Sunday, May 09, 2010

While we are being political

here's the text of the sermon I preached today, as we begin Christian Aid Week.
Easter 6 yr C Christian Aid sermon

I wonder how you're feeling in the wake of the past few days.
You may be disappointed that so little seems to have been settled, appalled at the muddles that prevented some voters from getting to cast their votes at all, exhausted by the emotional highs and lows as seats were declared through the long hours of Thursday night and Friday morning...
It's been quite a week in UK politics – but will there be lasting change?
So many promises, so much hope...but our country and our world needs something far greater, a genuine transformation that is beyond the remit of any party, whatever size their majority.

Our gospel this morning is another part of the great outpouring of the hopes, dreams and prayers that Jesus left with his disciples – the passage known as the “Farewell discourse” that we have been following over recent weeks. Last week we considered Jesus's manifesto for ministry as he rose to speak in the synagogue in Nazareth– today we're looking at the legacy that he longs to see lived out in the lives of those he leaves behind him.
“Those who love me will keep my word...”
This passage comes at a pivot point in John's gospel. Ahead lies the shadow of the cross, but Jesus looks beyond that separation to the fulness of resurrection life to come, and the promise of the Holy Spirit.
That Spirit, says Jesus, will be an Advocate...One who speaks on behalf of those who are voiceless...
Let's just think for a moment about those who ARE voiceless in our world.

Not us...We may have issues with the current electoral system, - we may feel that as individuals we can't really change anything that happens on the larger stage – but in truth, we do have the freedom and the resources to make a difference. We can risk going out on a limb for religious or political beliefs knowing that it's unlikely to cost us more than a bit of embarassment, a few uncomfortable conversations with friends and colleagues.
We are protected in so many ways, ways that perhaps we barely notice.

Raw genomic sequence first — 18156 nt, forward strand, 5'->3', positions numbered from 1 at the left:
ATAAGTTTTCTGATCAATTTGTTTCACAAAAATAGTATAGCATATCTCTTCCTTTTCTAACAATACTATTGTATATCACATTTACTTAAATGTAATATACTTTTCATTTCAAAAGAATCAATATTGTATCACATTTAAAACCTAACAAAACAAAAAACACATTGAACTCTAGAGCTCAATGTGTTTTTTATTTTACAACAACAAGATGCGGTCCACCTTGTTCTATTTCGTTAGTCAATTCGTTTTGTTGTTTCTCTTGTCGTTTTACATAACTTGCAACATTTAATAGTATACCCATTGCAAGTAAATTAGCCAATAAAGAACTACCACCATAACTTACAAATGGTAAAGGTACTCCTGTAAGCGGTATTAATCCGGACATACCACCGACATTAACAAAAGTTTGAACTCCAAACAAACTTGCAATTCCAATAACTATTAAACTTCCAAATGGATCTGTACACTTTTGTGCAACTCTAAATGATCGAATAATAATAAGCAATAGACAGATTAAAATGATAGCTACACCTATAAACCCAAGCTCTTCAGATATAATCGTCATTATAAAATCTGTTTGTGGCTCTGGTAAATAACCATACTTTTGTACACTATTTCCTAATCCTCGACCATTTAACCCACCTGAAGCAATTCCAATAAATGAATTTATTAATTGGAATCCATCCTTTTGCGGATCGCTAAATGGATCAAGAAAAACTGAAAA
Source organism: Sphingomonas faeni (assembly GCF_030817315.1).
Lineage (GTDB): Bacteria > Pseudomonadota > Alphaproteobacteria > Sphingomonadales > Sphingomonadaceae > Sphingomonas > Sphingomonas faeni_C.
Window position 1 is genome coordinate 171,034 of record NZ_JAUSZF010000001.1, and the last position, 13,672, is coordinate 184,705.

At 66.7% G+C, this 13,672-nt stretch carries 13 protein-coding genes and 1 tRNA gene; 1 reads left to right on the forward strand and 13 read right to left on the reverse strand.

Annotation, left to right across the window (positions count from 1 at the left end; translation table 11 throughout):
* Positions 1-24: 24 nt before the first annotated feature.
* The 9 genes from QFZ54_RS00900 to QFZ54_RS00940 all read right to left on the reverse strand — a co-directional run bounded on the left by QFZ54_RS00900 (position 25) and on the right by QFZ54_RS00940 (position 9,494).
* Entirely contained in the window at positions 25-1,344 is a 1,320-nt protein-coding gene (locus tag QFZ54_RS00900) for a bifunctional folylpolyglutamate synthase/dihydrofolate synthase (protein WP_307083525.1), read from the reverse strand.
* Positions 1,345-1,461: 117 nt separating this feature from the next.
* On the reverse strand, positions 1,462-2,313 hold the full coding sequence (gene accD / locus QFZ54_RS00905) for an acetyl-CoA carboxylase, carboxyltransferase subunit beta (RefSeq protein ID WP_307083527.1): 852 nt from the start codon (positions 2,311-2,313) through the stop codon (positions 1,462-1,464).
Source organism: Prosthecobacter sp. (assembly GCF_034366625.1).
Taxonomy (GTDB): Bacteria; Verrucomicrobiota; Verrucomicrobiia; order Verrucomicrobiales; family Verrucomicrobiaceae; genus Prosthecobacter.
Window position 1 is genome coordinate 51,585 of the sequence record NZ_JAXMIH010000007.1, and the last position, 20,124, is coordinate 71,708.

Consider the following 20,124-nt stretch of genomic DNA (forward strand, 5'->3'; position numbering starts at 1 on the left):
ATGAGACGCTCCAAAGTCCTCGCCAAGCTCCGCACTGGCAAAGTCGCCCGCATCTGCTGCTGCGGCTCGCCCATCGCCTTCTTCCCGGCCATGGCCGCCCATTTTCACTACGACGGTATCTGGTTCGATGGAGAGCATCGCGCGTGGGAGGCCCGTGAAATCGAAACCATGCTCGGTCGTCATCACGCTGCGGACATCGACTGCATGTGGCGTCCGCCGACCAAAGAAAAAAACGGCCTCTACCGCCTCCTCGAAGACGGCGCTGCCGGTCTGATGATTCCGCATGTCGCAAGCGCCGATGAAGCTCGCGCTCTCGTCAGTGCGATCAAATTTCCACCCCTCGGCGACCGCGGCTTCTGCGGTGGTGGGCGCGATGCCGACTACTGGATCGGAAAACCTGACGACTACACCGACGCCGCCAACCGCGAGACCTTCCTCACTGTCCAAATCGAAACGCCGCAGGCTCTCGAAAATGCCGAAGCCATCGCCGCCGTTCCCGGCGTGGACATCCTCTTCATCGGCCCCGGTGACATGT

If we are silent, that is our choice.
We can speak without fear of reprisal on so many issues...and indeed as Christians we have a duty to do so.
More of that in a moment...
But who then are the voiceless?

In a society where communication is celebrated as never before, where we can engage at any moment of the day or night with friends across the globe, there are still too many who have no place in the conversation.
Those without access to education
Those living where democracy seems beyond their wildest dreams
Those struggling to survive amid poverty that we can barely imagine.

Today Christian Aid week begins.There's much I could share with you of specific projects, of groups and individuals whose lives will be changed by people like us, who bother to turn out in the rain to deliver envelopes, who transform church halls into shops for a week, who run fair trade coffee mornings and fish and chips quiz nights. If you ever doubt the value of the yearly push to fill envelopes and encourage reluctant neighbours to contribute, there are hundreds of stories to inspire you...But today I want to explore why this kind of giving, this kind of campaigning is built into our faith – not an optional extra but part of our essential Christian DNA.

“Those who love me will keep my word....”
There is no room for confusion. We are commanded to follow Christ’s word – to love as Christ loves. We see in Christ’s life, ministry and passion his absolute love. And throughout his life on earth he demonstrated compassion for the poor and marginalised people. This gospel passage comes soon after the washing of the feet, and the implication is clear – this is how we are to love; this is how we are to follow.
It isn't always comfortable...but then, real love doesn’t shy away from the unclean, unpleasant, unsanitised things of the world. It drives us to respond to them, by practical love that works for change.

Does that sound too difficult? Too challenging? Too scary?
If you don't think you can manage – you're in good company.
I don't think anyone here realistically believes that they CAN love as Jesus did.